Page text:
Oh Crap

The Uncharted series has always been about a few things: beautiful graphics, crazy treasure hunting, and Nolan North saying the phrase “oh crap”. The third entry in the series–Drake’s Deception–keeps each of these, but still manages to be somehow less than its predecessors.

This iteration of Uncharted focuses primarily on Nathan Drake’s past. Up until now, his existence and history had largely gone unquestioned. He claimed to be a descendant of Sir Francis Drake and nothing in particular conflicted with that narrative–it was ahistorical, but that was an acceptable break from realityDrake’s Deception seems focused on pulling the strands of his backstory and teasing out who Nathan really is.

The game opens by revealing that Nathan spent some portion of his youth as a thief and met his father figure Sully while stealing the ring that he had in previous games used to prove his identity from a Museum. This opening completely subverts his long-standing back story. It also opens the way to the main plot of the game: finding the treasure that this ring supposedly leads to.

Unfortunately, the way the plot is structured is somewhat difficult to believe. In essence, Nathan steals everything necessary for him to find some treasure, then sits on the information for 20+ years. Although Nathan is characterized in many ways, patient is rarely one of them. Furthermore, when the first game is added to consideration, it raises yet more questions about why he would have pursued an alternative lead (the plot of Drake’s Fortune) when he already had these other leads to follow.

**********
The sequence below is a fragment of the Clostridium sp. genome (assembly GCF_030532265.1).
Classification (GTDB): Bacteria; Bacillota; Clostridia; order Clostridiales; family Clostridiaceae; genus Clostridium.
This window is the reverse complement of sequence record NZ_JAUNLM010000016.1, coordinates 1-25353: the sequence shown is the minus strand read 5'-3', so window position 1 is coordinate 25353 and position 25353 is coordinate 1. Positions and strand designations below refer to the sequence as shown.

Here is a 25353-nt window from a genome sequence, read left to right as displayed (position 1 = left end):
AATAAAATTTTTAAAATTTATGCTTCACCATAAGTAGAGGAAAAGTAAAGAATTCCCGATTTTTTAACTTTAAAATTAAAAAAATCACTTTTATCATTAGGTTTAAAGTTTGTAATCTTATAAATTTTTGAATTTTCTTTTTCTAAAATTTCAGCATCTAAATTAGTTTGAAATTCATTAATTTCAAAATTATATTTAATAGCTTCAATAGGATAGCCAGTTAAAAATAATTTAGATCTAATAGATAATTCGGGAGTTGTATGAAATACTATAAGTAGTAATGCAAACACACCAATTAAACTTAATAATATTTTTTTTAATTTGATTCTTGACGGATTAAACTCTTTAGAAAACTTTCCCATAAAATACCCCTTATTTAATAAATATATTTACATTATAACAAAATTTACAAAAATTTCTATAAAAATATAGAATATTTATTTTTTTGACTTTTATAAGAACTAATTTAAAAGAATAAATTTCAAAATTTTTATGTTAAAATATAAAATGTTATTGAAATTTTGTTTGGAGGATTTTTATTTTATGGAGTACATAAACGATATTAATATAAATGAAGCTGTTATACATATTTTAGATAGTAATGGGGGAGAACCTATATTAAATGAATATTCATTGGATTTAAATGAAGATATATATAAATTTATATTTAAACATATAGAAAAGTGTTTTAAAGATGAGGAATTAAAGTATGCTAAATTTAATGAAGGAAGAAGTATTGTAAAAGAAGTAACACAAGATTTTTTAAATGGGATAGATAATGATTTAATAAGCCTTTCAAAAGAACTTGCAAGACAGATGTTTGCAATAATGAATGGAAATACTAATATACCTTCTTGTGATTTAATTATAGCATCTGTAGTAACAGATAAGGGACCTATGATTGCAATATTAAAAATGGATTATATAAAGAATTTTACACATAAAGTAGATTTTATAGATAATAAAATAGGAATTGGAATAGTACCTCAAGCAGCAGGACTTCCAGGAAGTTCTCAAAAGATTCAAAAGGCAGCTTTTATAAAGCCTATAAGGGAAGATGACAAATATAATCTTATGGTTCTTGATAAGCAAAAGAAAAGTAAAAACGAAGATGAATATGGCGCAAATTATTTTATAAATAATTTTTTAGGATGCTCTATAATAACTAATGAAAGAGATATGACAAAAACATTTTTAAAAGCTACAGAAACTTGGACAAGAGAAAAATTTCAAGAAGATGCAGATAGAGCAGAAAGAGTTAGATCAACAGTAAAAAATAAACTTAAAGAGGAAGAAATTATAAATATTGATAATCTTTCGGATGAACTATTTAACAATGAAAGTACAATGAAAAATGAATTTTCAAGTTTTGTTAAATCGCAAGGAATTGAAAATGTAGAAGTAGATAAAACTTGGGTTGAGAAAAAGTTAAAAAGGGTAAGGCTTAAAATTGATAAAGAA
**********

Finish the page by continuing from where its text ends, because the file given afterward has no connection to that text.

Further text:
The plot is also strange in a few other ways. Although every sequence of interactions makes some sense when considered from Nathan’s perspective, when the same interactions are considered from the antagonists perspective, things make far less sense. Motivations are unclear. Plans seem nonsensical or pointless. It almost feels like Nathan’s foes are just doing thing to screw with him rather than doing things to further their own interests. Taken together, this severely undermines the flow of the game.

From a gameplay standpoint, however, it is very difficult to fault the game. It keeps the very solid mechanics that were developed in the second game largely unchanged. This means that the cover-based shooting is solid and the platforming is tight.

I’ve said before that games can’t stand on gameplay alone. Drake’s Deception is an exemplar of that stance. If I only considered the gameplay, this game would get as good a score as its predecessor. However, the nagging issues with the plot just don’t sit well with me and become so bright and apparent with a second pass through the game that I can’t possibly recommend it.

Uncharted 3: Drake’s Deception: 0

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